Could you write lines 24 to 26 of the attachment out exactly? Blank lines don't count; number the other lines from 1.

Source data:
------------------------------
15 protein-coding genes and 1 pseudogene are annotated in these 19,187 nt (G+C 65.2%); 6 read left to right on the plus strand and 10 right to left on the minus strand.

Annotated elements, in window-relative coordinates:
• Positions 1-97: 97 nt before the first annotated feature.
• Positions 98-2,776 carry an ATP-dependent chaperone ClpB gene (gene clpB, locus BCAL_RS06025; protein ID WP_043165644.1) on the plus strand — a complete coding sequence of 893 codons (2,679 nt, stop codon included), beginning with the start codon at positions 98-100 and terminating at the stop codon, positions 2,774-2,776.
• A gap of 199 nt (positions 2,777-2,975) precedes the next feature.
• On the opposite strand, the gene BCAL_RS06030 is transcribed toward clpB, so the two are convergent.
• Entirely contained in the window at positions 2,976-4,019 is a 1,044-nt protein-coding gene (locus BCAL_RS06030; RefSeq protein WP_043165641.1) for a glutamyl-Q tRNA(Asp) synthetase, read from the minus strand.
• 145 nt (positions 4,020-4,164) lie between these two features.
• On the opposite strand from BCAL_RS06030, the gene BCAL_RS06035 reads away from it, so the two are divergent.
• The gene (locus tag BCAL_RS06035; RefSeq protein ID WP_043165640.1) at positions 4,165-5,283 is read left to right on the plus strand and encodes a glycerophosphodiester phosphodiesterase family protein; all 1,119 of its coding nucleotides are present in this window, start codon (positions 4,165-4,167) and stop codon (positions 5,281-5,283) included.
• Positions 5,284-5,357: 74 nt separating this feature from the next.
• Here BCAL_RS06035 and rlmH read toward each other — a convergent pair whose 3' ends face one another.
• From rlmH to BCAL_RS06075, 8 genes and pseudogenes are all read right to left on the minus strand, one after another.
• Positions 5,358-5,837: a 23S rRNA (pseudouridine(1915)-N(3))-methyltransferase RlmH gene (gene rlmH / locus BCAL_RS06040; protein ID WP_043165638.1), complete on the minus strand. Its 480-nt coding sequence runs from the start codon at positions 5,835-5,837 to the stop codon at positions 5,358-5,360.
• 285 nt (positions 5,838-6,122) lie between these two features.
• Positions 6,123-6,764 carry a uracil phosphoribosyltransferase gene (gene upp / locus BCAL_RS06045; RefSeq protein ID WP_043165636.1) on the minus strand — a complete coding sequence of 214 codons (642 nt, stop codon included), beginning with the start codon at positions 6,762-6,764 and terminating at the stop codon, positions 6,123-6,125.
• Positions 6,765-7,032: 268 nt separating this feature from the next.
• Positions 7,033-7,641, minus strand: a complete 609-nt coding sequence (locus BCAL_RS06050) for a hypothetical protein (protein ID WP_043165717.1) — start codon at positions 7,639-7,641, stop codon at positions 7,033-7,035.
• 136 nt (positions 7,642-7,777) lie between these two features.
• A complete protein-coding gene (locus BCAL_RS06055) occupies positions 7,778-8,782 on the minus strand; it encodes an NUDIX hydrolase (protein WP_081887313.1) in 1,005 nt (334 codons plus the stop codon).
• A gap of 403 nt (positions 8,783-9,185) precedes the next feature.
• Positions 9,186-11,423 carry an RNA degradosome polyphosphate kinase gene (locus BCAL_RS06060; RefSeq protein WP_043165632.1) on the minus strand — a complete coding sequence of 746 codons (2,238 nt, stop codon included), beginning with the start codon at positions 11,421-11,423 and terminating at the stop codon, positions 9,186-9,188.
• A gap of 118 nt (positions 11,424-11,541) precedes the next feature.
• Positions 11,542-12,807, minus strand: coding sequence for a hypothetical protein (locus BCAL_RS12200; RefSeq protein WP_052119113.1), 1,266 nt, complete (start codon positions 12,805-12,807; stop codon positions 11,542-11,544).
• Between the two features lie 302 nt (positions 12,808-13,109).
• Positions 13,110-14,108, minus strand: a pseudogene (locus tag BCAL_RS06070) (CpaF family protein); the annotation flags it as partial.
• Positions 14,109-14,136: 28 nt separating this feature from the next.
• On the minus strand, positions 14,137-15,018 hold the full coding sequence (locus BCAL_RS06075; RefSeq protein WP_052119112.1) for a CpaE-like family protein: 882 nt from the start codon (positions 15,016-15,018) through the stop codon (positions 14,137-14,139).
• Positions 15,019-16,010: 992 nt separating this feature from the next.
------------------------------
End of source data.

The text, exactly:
• Positions 11,542-12,807, minus strand: coding sequence for a hypothetical protein (locus BCAL_RS12200; RefSeq protein WP_052119113.1), 1,266 nt, complete (start codon positions 12,805-12,807; stop codon positions 11,542-11,544).
• Between the two features lie 302 nt (positions 12,808-13,109).
• Positions 13,110-14,108, minus strand: a pseudogene (locus tag BCAL_RS06070) (CpaF family protein); the annotation flags it as partial.